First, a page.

A FOUR-year-old boy was turned away from his Ryanair flight to Spain due to a confusion over their booking.
Passenger Jacob Thomas was travelling to the country with his uncle Ben’s family to see his nan.
However, he was left in tears after he was told he couldn’t board the plane because of the way they had to book his Alicante flight, due to it being booked separately to the rest of the family.
Ben told the Echo: “It was separate bookings but I spoke to Ryanair when we first discussed it and they said we needed to book him as an adult, book in as a new booking and then call back when it’s sorted and they will link them and change the names.”
However, after paying £400 for the flights, they then spent more than a week trying to do merge the bookings, only to be hung up on or told they couldn’t do it.
In the end, they said they had to “gamble” and head to Liverpool Airport – but staff couldn’t do it there either as there were no Ryanair staff.
In the end, Ben said they were forced to call Jacob’s dad to pick him up, leaving them all crying.
He said: “It was terrible, the kids are a similar age and were so excited, holding hands in the airport and laughing and saying they can’t wait to see nanny. It was awful.”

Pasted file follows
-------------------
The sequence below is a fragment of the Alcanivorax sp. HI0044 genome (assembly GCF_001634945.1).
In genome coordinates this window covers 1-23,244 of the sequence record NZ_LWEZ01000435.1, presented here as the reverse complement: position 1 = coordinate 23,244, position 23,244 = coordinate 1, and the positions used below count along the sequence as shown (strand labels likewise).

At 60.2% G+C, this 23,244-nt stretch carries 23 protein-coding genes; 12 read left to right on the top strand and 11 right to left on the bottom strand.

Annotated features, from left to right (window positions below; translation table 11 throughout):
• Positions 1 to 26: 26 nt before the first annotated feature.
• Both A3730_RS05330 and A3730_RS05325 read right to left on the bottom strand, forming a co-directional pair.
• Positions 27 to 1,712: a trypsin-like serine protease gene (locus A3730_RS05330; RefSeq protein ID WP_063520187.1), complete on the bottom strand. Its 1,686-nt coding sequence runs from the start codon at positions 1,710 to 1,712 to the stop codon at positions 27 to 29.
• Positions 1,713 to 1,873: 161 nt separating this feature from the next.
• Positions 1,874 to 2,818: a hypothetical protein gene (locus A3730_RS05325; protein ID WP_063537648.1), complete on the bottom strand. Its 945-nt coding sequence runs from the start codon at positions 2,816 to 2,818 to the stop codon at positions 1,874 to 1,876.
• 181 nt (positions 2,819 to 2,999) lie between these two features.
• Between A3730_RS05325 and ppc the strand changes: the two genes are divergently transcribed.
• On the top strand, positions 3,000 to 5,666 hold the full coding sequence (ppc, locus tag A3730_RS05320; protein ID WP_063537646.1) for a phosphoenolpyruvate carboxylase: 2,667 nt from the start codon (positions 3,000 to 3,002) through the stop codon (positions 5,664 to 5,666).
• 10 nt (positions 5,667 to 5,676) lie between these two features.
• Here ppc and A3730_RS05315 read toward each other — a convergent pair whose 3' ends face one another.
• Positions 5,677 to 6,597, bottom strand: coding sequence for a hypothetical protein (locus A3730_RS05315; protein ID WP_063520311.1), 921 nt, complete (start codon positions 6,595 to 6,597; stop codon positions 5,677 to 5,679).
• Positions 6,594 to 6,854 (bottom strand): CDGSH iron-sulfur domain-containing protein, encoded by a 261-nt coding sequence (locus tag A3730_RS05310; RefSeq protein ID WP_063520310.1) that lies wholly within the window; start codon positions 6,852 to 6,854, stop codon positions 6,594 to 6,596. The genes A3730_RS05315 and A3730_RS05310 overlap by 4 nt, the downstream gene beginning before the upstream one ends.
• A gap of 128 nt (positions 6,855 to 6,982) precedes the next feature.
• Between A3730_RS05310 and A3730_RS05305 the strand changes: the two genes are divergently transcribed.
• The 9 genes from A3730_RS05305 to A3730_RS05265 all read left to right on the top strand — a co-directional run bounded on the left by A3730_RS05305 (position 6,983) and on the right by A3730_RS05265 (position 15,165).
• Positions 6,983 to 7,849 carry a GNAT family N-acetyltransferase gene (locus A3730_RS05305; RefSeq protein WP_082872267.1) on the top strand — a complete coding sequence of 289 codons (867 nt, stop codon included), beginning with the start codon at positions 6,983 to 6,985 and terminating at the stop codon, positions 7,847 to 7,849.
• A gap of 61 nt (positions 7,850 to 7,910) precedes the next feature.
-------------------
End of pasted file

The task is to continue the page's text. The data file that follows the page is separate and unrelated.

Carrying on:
He also wasn’t the first person this happened to, he warned, after posting about it on social media, with others saying they had a similar problem.
A Ryanair spokesperson said: “As it is not possible to add a child under 16 to an existing flight reservation, this child was booked on a new separate reservation which needed to be ‘linked’ to a supervising adult’s booking before travel.
“However, the handling agent at Liverpool Airport failed to link this passenger’s booking and incorrectly denied him travel from Liverpool to Alicante on July 28.”
They added that Liverpool Airport had agreed to compensate the passenger, and that Ryanair would be in touch.
It’s not the only problem that families have faced this summer.
An 11-year-old boy was in tears when Ryanair refused to let him board a flight to Tenerife due to confusion with his passport expiry.
Under new rules since Brexit, a passport must have at least three months’ validity remaining and be less than 10 years old.
From passports to baggage – we’ve revealed the four things you should check before travelling to avoid missing out on your holiday this year.